A recent journey around the bypasses of rural England confirmed how it is always nice to blame someone else for the mess we see around us, and volume housebuilders seem to be the new estate agents.Everyone is having a go at them.Perhaps it is because they have so successfully dominated the housing market.
The first question I ask myself is who are these housebuilders? That they normally have the adjective 'volume' placed before their generic title is especially ironic.Volume as a description of space within buildings, and between or defined by groups of buildings (ie design), is something they show little interest in; 'volume housebuilder' is an oxymoron.
Certainly they think of square footage, units per acre, land banks and land values, but volume? No! I always think of volume as a measurement of space rather than area and, as such, it is a measure of the quality of inhabitation on offer.The only volume that they are interested in, however, is one of production (and, importantly, its control).This is their forte and their raison d'etre.But it is also what we are all interested in, for if we don't think in terms of capacity and volume of production, there is no chance of meeting the target of 4.4 million new homes.
But what about the registered social landlords (RSLs); why aren't they being attacked? Is it because we don't associate them with houses anymore, as opposed to flats? Is it because they deal with 'key workers'and the other groups so beloved of the Rogers Urban Task Force? Is it because they are now perceived as a force for good backed by government funding? After all, they now go hand-in-hand with housebuilders, as they are the beneficiaries of Section 106 agreements, which put housing for the greater good in the developments of housing for profit.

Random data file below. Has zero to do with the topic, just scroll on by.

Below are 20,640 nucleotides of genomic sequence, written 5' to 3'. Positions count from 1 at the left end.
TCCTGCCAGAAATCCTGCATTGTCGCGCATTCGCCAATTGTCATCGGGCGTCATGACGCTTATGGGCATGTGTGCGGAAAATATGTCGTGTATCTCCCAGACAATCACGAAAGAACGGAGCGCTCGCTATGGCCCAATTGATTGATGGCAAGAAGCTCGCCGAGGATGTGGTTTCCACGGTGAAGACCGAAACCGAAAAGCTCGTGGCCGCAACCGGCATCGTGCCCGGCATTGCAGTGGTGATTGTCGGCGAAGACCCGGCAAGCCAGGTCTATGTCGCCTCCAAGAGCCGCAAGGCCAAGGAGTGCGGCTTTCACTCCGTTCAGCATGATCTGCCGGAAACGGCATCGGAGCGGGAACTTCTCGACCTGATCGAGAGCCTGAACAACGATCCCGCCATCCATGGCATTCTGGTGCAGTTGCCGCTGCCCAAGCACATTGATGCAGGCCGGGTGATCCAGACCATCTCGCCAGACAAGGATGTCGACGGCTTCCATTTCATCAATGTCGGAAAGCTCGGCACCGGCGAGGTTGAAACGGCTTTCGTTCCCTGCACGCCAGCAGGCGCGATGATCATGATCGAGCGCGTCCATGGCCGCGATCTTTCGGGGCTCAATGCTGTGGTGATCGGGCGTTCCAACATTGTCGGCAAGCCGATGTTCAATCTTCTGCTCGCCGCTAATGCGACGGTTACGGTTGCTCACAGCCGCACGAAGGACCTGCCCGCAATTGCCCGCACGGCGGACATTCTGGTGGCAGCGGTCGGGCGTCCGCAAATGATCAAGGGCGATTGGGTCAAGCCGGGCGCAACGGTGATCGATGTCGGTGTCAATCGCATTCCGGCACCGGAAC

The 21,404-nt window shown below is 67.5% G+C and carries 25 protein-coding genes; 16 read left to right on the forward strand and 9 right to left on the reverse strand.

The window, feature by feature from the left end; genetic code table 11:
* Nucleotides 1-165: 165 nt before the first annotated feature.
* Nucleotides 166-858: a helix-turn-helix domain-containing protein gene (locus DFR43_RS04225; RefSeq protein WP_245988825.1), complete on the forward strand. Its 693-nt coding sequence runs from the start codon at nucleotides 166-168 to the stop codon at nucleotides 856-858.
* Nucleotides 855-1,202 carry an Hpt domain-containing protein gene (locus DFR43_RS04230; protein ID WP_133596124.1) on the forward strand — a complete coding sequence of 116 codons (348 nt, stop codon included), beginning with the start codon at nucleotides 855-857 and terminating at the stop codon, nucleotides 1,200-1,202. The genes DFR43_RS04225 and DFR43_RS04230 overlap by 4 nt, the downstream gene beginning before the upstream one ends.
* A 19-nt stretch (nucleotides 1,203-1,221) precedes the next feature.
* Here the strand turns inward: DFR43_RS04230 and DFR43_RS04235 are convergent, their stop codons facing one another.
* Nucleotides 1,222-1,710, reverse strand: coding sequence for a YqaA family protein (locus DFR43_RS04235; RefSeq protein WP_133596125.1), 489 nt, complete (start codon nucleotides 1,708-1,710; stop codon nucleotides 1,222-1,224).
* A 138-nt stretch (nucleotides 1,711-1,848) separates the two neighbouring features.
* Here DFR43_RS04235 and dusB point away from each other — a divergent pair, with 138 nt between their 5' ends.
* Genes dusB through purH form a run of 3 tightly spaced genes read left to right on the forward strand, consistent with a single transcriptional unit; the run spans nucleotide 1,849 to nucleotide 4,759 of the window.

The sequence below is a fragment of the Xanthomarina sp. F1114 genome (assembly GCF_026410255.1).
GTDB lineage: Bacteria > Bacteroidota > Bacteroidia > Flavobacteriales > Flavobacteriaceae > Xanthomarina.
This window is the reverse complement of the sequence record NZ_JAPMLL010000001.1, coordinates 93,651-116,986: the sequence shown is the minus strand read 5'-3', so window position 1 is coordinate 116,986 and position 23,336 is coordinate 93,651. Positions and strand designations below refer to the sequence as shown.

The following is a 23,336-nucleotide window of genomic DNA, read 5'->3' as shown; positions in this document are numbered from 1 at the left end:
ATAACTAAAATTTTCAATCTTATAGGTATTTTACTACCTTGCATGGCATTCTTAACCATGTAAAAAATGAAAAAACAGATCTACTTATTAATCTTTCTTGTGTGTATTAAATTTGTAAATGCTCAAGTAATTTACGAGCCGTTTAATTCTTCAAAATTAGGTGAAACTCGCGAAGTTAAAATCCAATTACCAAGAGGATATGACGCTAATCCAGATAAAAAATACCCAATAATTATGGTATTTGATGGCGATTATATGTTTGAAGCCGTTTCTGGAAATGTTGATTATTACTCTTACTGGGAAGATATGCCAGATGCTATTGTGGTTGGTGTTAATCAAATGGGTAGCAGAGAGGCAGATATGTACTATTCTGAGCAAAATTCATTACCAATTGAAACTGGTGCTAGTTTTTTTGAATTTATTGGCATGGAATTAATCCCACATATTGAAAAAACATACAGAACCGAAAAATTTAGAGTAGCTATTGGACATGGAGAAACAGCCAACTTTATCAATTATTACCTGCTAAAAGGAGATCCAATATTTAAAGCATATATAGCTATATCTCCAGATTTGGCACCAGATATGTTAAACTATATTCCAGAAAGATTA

As you look critically, you discover the good work that some housebuilders are doing.Next to Vauxhall Bridge, a leading housebuilder's super-dense urban scheme - built quickly - is a testimony to the manipulation of planning constraints to answer need.That it is wrapped up in a cartoon Modernist cloth of glass and butterfly roofs is surely the architect's problem.
So why attack the volume housebuilders?
Is it because they provide the homes people want that we architects, so trapped in our search for an aesthetically startling future, are unable or unwilling to provide?
Is it because they move into an area and become so important that they take over the planning department? It may be that housebuilders are successful because they have invented their own vernacular. I have worked in villages in England where I have been told that a dormer was part of the local vernacular, when in fact the first one appeared in a new estate in 1991.At times, the only way to extend a 17thcentury listed cottage is to build a side extension that looks like a three-car garage and replace the front garden with a tarmac forecourt for half a dozen cars.
The reality is that housebuilders take a bashing because they control land and production quotas so there is no choice.
And that is why their defence of sales figures means next to nothing - the dreary product sells because there is no alternative.
We have a chronic shortage of new housing, so of course the current product sells.You buy a Chatsworth, a Constable or a Connaught or you don't buy at all.Ladas and Trabants were purchased in the old Eastern bloc, not because they were the marker for customer satisfaction, but because they were the only option.